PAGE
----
Joseph Vasquez lead a troubled life from being born the son of two drug-addicted parents to losing his father to heroin and then struggling from the heights of joy to the very depths of depression as an undiagnosed manic-depressive - until 1994. Despite his difficulties, he achieved success with his movies ‘The Bronx War’ (1991) and the acclaimed New Line Cinema production of ‘Hangin’ with the Homeboys’ (Sundance Film Festival Best Screenwriting Award 1991). He died from complications of AIDS on December 16, 1995, but before he passed, he’d written a script that seemed to manifest his deepest desire for the love and comfort of family; The House That Jack Built. His friend, and producer, Michael Lieber, promised Vasquez that he’d complete the work he’d begun, and now that film is making a splash at film festivals around America. (Winner of the Audience Award and Best Director at the Queens World Film Festival 2014)
Lieber, a native New Yorker with more years of experience in the film industry than he’d care to count, met Vasquez after seeing ‘Hangin’ with the Homeboys’. Both lived in Los Angeles at the time, and they hit it off and began working together. “Joe had an idea for a film. This (The House That Jack Built) was the idea, and he shared it with me. I developed it with him, but he wrote it.”
Lieber continues “around the time we were working on The House That Jack Built, he had a real, a real Bi-polar psychotic episode, and with this began the unraveling of his life.”
Both Lieber and Vasquez grew up in the South Bronx so they had that in common. He shares that Vasquez’s father was Puerto Rican and Caucasian and his mother was African-American. “They were both, I gather, real characters. She was like a young Billie Holiday, very alluring. He was this, you know, good-looking Latin stud from the South Bronx. They got together, they got married, they both became junkies.”
After Vasquez’s father died from a heroin overdose, his mother was shunned by her deceased husband’s family out of racial prejudices that surfaced over interracial couples at that time. “Joe grew up with his grandmother…he never did drugs because heroin really took a tremendous toll on his family, and left him without parents, but he had a sense of a really f***d up family, and said to himself ‘I don’t want to be f***d up that way’. This kind of forms the background and fantasy of The House That Jack Built.”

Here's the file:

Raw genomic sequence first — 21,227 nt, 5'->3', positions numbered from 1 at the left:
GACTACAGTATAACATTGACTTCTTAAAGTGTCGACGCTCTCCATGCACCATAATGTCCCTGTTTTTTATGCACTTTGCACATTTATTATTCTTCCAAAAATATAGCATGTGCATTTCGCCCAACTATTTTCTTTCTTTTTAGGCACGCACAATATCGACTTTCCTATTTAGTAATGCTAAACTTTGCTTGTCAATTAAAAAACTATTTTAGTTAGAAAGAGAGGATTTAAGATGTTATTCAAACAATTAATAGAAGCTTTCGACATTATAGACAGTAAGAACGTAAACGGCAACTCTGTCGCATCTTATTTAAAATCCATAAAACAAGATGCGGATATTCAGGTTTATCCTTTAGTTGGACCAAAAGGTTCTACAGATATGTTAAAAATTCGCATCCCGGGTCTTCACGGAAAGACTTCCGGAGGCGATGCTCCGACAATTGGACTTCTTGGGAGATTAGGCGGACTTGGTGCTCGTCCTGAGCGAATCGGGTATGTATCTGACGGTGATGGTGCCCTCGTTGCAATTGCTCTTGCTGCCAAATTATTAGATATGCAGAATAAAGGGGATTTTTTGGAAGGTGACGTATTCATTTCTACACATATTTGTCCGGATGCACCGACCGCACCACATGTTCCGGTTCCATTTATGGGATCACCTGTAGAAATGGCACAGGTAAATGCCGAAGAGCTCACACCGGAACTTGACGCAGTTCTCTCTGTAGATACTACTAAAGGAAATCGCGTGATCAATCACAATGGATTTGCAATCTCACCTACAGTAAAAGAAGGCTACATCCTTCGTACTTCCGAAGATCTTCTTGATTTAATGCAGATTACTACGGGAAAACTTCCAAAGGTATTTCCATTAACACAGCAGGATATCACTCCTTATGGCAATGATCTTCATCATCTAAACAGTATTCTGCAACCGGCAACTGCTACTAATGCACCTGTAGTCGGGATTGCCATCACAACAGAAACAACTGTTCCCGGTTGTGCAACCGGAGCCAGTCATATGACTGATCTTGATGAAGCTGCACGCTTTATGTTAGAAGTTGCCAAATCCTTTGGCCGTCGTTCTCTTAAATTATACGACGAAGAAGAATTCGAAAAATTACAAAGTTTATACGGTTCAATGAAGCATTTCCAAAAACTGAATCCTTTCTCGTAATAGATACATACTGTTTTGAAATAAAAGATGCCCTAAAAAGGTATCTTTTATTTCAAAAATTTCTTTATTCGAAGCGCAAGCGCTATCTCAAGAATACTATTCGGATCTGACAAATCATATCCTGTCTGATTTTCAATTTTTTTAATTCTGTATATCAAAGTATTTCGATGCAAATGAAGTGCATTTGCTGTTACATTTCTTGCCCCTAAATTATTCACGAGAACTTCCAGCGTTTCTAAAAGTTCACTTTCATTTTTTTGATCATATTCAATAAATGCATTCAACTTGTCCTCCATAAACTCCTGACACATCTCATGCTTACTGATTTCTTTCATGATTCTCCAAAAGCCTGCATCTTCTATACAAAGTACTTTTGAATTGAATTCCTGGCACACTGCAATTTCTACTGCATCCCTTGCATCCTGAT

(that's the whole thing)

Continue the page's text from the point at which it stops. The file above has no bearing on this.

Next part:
The movie which is so well done that it defies logic that it was shot in 18 days on a budget of $130,000, has an all-Latino cast starring E.J. Bonilla (Guiding Light, The Mortician) as Jack, a young man who owns a bodega that fronts for his marijuana dealing, and Melissa Fumero (Brooklyn 99, Gossip Girl) as his fiancé, Lily.
Jack makes enough money to purchase a brownstone apartment building and moves his whole family in; mom and dad, grandmother, brother, sister, and cousins. His heart is in the right place, but as family inevitably argues, and does their own thing which Jack may not agree with, he finds that he tries to control them all and continually interferes with their lives. As his family begins to fall apart, so does his ‘business’ as another drug dealer moves onto his block causing problem of a potentially deadly nature. His two worlds collide in spectacular fashion that is emotionally gut-wrenching. Jack must learn to let go of those things he cannot change, and to appreciate what he has even if it’s not exactly as he envisioned. In order for him to realize the life of his dreams, that life must first be destroyed before it can be rebuilt upon a stronger foundation of love and understanding, acceptance and trust.
The character of Jack is masterfully portrayed by Bonilla. Despite being a small time drug dealer, he is responsible and loving even if cocky and bullheaded. His intentions are good as he seeks only to protect those he loves. Jack’s greatest difficulty is in letting his fiancé in on all he does because he fears both her censure and losing her. Out of fear, he pushes her away only to realize that he can’t live without her, doesn’t want to lose her.
Some comic relief is found in this emotional film in the form of Jack’s father, Carlos, played by Broadway stage actor John Herrera. Carlos drinks too much, fights with his mother-in-law, and argues with his wife all because he feels that Martha (played by Saundra Santiago) no longer notices him unless he’s drunk. In one scene, Carlos stumbles out of the bathroom in Jack’s apartment – naked – shocking Lily and embarrassing Jack. Lily leaves quickly and as Jack looks at his father with disgust, Carlos slurs “What? She never seen a naked man before?”
The lighter moments are few and far between as this movie takes the audience on a dramatic, emotional roller-coaster ride. It may have taken 19 years for the stars to align, the cast and crew to come together, but it was worth the wait. Directed by Henry Barrial (PIG, True Love, Some Body Some Body), and produced by Michael Lieber, Mark Stolaroff, Hitesh Patel, and Sam Kitt, The House That Jack Built is a must-see.
Upcoming screenings include the Phoenix Film Festival on April 4th, and Hispanicize in Miami also on April 4th, 2014. Check for more screenings here.
Michele Gwynn is a freelance journalist and author living in San Antonio, Texas. All articles are under copyright and may not be reposted in part or whole without consent. Articles may only be referenced by title or subject matter with a direct link to original material otherwise. For permission to repost part or all of an article, please contact Ms. Gwynn at firstname.lastname@example.org.
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